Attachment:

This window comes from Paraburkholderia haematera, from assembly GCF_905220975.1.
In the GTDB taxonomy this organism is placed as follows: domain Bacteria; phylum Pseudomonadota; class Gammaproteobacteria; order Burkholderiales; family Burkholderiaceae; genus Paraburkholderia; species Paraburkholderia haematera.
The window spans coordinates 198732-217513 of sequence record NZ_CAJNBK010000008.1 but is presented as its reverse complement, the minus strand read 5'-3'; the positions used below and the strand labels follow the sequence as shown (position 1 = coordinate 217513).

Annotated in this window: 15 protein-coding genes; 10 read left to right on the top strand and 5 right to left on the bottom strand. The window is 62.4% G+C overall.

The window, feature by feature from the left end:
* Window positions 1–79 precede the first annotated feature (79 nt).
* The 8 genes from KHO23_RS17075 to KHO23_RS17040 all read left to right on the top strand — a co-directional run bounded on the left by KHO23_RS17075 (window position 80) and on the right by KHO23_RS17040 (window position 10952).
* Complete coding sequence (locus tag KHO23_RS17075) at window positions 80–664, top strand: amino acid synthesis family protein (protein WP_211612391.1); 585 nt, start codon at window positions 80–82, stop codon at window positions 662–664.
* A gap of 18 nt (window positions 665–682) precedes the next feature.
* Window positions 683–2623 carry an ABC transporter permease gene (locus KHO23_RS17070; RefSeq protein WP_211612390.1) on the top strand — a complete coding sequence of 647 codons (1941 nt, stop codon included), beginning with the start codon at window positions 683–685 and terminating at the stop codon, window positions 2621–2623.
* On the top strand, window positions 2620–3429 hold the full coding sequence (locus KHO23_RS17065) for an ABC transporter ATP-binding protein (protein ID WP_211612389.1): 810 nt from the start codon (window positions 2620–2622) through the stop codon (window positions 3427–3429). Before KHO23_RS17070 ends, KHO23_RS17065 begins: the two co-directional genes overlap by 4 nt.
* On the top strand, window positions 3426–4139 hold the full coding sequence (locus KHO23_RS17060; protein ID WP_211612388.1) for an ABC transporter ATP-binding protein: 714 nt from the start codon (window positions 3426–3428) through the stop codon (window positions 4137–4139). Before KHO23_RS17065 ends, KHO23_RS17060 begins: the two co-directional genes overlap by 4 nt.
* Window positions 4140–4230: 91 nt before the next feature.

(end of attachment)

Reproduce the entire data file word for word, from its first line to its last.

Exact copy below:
This window comes from Paraburkholderia haematera, from assembly GCF_905220975.1.
In the GTDB taxonomy this organism is placed as follows: domain Bacteria; phylum Pseudomonadota; class Gammaproteobacteria; order Burkholderiales; family Burkholderiaceae; genus Paraburkholderia; species Paraburkholderia haematera.
The window spans coordinates 198732-217513 of sequence record NZ_CAJNBK010000008.1 but is presented as its reverse complement, the minus strand read 5'-3'; the positions used below and the strand labels follow the sequence as shown (position 1 = coordinate 217513).

Annotated in this window: 15 protein-coding genes; 10 read left to right on the top strand and 5 right to left on the bottom strand. The window is 62.4% G+C overall.

The window, feature by feature from the left end:
* Window positions 1–79 precede the first annotated feature (79 nt).
* The 8 genes from KHO23_RS17075 to KHO23_RS17040 all read left to right on the top strand — a co-directional run bounded on the left by KHO23_RS17075 (window position 80) and on the right by KHO23_RS17040 (window position 10952).
* Complete coding sequence (locus tag KHO23_RS17075) at window positions 80–664, top strand: amino acid synthesis family protein (protein WP_211612391.1); 585 nt, start codon at window positions 80–82, stop codon at window positions 662–664.
* A gap of 18 nt (window positions 665–682) precedes the next feature.
* Window positions 683–2623 carry an ABC transporter permease gene (locus KHO23_RS17070; RefSeq protein WP_211612390.1) on the top strand — a complete coding sequence of 647 codons (1941 nt, stop codon included), beginning with the start codon at window positions 683–685 and terminating at the stop codon, window positions 2621–2623.
* On the top strand, window positions 2620–3429 hold the full coding sequence (locus KHO23_RS17065) for an ABC transporter ATP-binding protein (protein ID WP_211612389.1): 810 nt from the start codon (window positions 2620–2622) through the stop codon (window positions 3427–3429). Before KHO23_RS17070 ends, KHO23_RS17065 begins: the two co-directional genes overlap by 4 nt.
* On the top strand, window positions 3426–4139 hold the full coding sequence (locus KHO23_RS17060; protein ID WP_211612388.1) for an ABC transporter ATP-binding protein: 714 nt from the start codon (window positions 3426–3428) through the stop codon (window positions 4137–4139). Before KHO23_RS17065 ends, KHO23_RS17060 begins: the two co-directional genes overlap by 4 nt.
* Window positions 4140–4230: 91 nt before the next feature.